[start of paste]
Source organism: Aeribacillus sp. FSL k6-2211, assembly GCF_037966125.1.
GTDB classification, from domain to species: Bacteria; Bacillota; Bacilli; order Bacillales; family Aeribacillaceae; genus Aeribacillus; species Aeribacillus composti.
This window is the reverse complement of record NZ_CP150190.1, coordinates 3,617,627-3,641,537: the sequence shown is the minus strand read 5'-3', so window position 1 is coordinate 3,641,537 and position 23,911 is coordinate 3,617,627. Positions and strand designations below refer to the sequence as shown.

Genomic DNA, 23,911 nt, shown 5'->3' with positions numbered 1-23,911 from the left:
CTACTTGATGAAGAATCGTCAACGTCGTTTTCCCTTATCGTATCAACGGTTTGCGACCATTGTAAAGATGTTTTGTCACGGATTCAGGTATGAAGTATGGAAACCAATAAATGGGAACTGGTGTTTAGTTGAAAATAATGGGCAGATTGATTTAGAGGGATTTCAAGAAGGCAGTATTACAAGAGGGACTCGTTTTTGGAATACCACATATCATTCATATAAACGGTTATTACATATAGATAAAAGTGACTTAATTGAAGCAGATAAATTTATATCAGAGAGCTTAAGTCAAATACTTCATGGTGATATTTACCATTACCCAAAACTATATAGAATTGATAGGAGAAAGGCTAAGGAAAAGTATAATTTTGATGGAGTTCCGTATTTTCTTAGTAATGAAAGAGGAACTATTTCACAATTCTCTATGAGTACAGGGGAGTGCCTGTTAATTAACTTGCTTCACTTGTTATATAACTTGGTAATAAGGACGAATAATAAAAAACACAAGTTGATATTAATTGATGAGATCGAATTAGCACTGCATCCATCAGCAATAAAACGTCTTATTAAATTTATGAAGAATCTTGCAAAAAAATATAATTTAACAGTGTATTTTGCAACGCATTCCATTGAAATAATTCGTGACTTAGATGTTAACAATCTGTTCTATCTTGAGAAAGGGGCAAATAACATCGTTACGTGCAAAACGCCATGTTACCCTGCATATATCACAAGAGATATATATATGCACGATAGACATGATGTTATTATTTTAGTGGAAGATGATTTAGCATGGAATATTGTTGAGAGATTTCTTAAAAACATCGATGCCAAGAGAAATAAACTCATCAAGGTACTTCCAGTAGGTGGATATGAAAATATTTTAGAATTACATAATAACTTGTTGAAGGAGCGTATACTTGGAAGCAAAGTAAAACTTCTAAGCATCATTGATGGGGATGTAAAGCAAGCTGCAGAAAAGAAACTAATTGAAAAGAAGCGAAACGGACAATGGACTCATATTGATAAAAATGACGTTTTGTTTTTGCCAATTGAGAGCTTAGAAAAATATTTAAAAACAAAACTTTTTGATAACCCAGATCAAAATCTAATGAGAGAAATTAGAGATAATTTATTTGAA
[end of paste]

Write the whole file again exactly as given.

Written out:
Source organism: Aeribacillus sp. FSL k6-2211, assembly GCF_037966125.1.
GTDB classification, from domain to species: Bacteria; Bacillota; Bacilli; order Bacillales; family Aeribacillaceae; genus Aeribacillus; species Aeribacillus composti.
This window is the reverse complement of record NZ_CP150190.1, coordinates 3,617,627-3,641,537: the sequence shown is the minus strand read 5'-3', so window position 1 is coordinate 3,641,537 and position 23,911 is coordinate 3,617,627. Positions and strand designations below refer to the sequence as shown.

Genomic DNA, 23,911 nt, shown 5'->3' with positions numbered 1-23,911 from the left:
CTACTTGATGAAGAATCGTCAACGTCGTTTTCCCTTATCGTATCAACGGTTTGCGACCATTGTAAAGATGTTTTGTCACGGATTCAGGTATGAAGTATGGAAACCAATAAATGGGAACTGGTGTTTAGTTGAAAATAATGGGCAGATTGATTTAGAGGGATTTCAAGAAGGCAGTATTACAAGAGGGACTCGTTTTTGGAATACCACATATCATTCATATAAACGGTTATTACATATAGATAAAAGTGACTTAATTGAAGCAGATAAATTTATATCAGAGAGCTTAAGTCAAATACTTCATGGTGATATTTACCATTACCCAAAACTATATAGAATTGATAGGAGAAAGGCTAAGGAAAAGTATAATTTTGATGGAGTTCCGTATTTTCTTAGTAATGAAAGAGGAACTATTTCACAATTCTCTATGAGTACAGGGGAGTGCCTGTTAATTAACTTGCTTCACTTGTTATATAACTTGGTAATAAGGACGAATAATAAAAAACACAAGTTGATATTAATTGATGAGATCGAATTAGCACTGCATCCATCAGCAATAAAACGTCTTATTAAATTTATGAAGAATCTTGCAAAAAAATATAATTTAACAGTGTATTTTGCAACGCATTCCATTGAAATAATTCGTGACTTAGATGTTAACAATCTGTTCTATCTTGAGAAAGGGGCAAATAACATCGTTACGTGCAAAACGCCATGTTACCCTGCATATATCACAAGAGATATATATATGCACGATAGACATGATGTTATTATTTTAGTGGAAGATGATTTAGCATGGAATATTGTTGAGAGATTTCTTAAAAACATCGATGCCAAGAGAAATAAACTCATCAAGGTACTTCCAGTAGGTGGATATGAAAATATTTTAGAATTACATAATAACTTGTTGAAGGAGCGTATACTTGGAAGCAAAGTAAAACTTCTAAGCATCATTGATGGGGATGTAAAGCAAGCTGCAGAAAAGAAACTAATTGAAAAGAAGCGAAACGGACAATGGACTCATATTGATAAAAATGACGTTTTGTTTTTGCCAATTGAGAGCTTAGAAAAATATTTAAAAACAAAACTTTTTGATAACCCAGATCAAAATCTAATGAGAGAAATTAGAGATAATTTATTTGAA